Journal List > J Korean Neuropsychiatr Assoc > v.51(1) > 1017603

Kim, Cho, and Moon: Addictive Aspects of Eating Disorders and Obesity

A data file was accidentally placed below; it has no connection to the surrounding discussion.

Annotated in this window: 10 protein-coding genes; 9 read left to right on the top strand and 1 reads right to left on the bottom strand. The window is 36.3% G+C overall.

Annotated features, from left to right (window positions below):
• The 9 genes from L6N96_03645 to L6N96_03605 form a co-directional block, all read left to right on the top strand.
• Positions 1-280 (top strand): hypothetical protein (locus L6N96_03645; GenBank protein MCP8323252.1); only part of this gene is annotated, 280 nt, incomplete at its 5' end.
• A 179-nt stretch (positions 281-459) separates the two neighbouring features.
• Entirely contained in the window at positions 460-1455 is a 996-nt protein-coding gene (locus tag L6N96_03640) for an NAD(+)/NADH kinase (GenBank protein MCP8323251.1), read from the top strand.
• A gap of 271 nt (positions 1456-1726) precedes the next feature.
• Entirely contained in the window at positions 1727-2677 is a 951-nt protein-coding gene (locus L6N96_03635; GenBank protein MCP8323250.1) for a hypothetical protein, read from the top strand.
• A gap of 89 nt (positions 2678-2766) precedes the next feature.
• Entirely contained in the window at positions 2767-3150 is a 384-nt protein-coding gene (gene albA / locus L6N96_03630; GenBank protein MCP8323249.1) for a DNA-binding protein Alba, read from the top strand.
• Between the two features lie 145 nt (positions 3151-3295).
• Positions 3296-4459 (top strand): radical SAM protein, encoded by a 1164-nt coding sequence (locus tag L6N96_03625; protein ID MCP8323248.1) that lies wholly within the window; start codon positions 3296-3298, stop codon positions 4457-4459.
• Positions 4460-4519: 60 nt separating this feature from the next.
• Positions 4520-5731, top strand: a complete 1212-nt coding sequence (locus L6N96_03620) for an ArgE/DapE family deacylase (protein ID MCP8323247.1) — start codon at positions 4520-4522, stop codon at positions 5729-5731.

The aim of this literature review was to evaluate the hedonic aspect of eating-related disorders. Addiction research has implications for the study of eating disorders and obesity and therefore, we collated and summarized recent clinical and neuroscience findings in regard to the "wanting" or "liking" aspect of eating disorders and obesity. The addictive personality is prone to substance dependence and these personality types are also known to be susceptible to binge eating. The biological framework underpinning the hedonic aspect of abnormal eating behavior has two components: 1) the incentive component of "wanting" or, in its extreme, craving feeling involving the dopaminergic system, and 2) the pleasure or "liking" network involving the opioid and cannabinoid systems. The hedonic system is not merely related to food, but is part of a global organizational unit governing behavioral choices. In general, patients with anorexia nervosa (restricting) were less sensitive to reward, whereas patients with bulimia nervosa (binge/purge) were more sensitive to reward. People with obesity tended to be more sensitive to food as a reward, a function which involves the dopamine system. While recognizing the addictive aspect of abnormal eating behaviors, we have provided treatment recommendations with respect to these disorders and obesity.


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